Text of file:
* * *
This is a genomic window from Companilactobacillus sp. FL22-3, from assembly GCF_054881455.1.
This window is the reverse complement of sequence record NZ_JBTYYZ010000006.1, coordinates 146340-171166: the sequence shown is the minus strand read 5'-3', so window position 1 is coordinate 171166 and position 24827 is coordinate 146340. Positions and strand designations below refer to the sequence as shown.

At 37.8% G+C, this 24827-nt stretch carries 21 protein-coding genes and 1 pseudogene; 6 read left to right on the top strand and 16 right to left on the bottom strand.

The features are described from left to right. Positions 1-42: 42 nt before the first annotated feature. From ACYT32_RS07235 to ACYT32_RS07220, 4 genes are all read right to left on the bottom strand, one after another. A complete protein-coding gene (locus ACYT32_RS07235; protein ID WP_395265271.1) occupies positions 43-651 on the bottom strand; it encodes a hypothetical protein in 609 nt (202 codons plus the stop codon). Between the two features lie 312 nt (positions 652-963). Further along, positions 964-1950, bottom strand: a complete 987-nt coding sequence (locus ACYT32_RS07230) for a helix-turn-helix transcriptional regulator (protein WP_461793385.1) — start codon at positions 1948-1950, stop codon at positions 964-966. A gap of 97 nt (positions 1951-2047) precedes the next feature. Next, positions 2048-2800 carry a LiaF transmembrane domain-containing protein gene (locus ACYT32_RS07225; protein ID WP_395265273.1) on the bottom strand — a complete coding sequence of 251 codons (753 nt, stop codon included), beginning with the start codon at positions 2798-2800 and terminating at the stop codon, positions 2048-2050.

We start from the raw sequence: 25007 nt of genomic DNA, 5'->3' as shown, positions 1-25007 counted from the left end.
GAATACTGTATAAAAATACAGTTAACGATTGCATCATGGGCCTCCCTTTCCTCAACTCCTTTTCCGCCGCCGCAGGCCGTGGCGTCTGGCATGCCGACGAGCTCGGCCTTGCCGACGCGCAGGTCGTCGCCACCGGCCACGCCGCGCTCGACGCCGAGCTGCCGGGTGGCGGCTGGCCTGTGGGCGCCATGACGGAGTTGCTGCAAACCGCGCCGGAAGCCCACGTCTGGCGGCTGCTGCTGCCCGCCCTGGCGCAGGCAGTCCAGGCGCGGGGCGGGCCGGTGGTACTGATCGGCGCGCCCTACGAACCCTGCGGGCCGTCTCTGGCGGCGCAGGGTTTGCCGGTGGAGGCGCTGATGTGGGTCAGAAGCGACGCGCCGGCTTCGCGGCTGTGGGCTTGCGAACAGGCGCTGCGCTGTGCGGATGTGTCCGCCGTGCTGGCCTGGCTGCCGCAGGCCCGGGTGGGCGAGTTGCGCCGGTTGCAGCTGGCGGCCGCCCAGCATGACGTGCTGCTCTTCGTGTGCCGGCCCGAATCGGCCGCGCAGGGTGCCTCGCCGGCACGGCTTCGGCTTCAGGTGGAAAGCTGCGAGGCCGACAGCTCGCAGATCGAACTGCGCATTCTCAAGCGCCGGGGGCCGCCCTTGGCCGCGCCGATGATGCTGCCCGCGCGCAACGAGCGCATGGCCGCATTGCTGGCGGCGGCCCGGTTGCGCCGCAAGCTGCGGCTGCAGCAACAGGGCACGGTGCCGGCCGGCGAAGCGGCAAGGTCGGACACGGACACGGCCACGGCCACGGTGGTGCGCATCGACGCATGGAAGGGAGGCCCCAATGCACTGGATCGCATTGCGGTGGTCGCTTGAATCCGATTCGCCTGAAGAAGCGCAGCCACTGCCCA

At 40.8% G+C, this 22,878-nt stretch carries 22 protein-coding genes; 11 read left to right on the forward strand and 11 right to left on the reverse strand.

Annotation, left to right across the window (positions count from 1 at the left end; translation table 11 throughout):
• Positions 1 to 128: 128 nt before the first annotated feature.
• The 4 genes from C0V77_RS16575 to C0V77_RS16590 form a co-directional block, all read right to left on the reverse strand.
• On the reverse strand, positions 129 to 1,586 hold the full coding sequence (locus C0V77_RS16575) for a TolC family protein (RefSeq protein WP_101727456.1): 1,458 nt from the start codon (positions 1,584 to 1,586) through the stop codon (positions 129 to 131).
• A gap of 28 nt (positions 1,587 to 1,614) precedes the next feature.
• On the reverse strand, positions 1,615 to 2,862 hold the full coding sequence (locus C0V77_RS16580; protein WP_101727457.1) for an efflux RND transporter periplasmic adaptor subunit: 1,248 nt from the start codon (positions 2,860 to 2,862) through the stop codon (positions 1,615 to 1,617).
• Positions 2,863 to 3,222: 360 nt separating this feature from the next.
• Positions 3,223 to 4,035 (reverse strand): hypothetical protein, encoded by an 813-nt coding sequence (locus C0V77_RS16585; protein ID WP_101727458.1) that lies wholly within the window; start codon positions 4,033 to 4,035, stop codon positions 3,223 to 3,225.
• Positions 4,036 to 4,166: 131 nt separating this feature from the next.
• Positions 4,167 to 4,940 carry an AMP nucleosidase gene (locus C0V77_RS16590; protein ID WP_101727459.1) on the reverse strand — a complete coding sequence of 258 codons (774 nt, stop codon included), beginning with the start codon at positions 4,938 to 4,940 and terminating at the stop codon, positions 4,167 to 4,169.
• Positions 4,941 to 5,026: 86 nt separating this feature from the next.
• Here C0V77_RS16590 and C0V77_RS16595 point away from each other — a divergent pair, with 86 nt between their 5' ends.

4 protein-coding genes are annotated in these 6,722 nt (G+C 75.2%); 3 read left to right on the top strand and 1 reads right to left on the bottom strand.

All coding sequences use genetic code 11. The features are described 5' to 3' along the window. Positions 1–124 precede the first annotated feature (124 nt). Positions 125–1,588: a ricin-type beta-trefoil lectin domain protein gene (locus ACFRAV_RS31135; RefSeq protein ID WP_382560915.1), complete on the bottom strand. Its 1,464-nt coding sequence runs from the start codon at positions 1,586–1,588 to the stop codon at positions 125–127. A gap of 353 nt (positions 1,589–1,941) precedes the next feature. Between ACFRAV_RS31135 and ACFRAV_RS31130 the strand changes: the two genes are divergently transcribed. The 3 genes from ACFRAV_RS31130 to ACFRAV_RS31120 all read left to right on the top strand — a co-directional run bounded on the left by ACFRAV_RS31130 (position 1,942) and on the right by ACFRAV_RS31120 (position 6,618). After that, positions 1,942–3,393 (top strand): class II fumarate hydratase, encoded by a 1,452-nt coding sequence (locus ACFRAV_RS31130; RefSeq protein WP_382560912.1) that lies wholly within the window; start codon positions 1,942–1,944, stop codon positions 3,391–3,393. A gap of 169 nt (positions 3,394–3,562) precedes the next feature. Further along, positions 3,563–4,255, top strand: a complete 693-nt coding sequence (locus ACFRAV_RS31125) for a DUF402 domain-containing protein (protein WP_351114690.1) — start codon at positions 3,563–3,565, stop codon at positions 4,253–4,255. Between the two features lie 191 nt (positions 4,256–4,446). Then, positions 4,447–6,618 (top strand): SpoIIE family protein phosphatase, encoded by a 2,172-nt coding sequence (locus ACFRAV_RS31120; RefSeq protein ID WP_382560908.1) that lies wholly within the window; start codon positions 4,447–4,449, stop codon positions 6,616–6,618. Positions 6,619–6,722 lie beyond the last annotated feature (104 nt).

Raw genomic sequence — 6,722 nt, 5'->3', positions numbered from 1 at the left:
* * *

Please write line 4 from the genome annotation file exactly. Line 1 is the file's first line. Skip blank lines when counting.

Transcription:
The features are described from left to right. Positions 1-42: 42 nt before the first annotated feature. From ACYT32_RS07235 to ACYT32_RS07220, 4 genes are all read right to left on the bottom strand, one after another. A complete protein-coding gene (locus ACYT32_RS07235; protein ID WP_395265271.1) occupies positions 43-651 on the bottom strand; it encodes a hypothetical protein in 609 nt (202 codons plus the stop codon). Between the two features lie 312 nt (positions 652-963). Further along, positions 964-1950, bottom strand: a complete 987-nt coding sequence (locus ACYT32_RS07230) for a helix-turn-helix transcriptional regulator (protein WP_461793385.1) — start codon at positions 1948-1950, stop codon at positions 964-966. A gap of 97 nt (positions 1951-2047) precedes the next feature. Next, positions 2048-2800 carry a LiaF transmembrane domain-containing protein gene (locus ACYT32_RS07225; protein ID WP_395265273.1) on the bottom strand — a complete coding sequence of 251 codons (753 nt, stop codon included), beginning with the start codon at positions 2798-2800 and terminating at the stop codon, positions 2048-2050.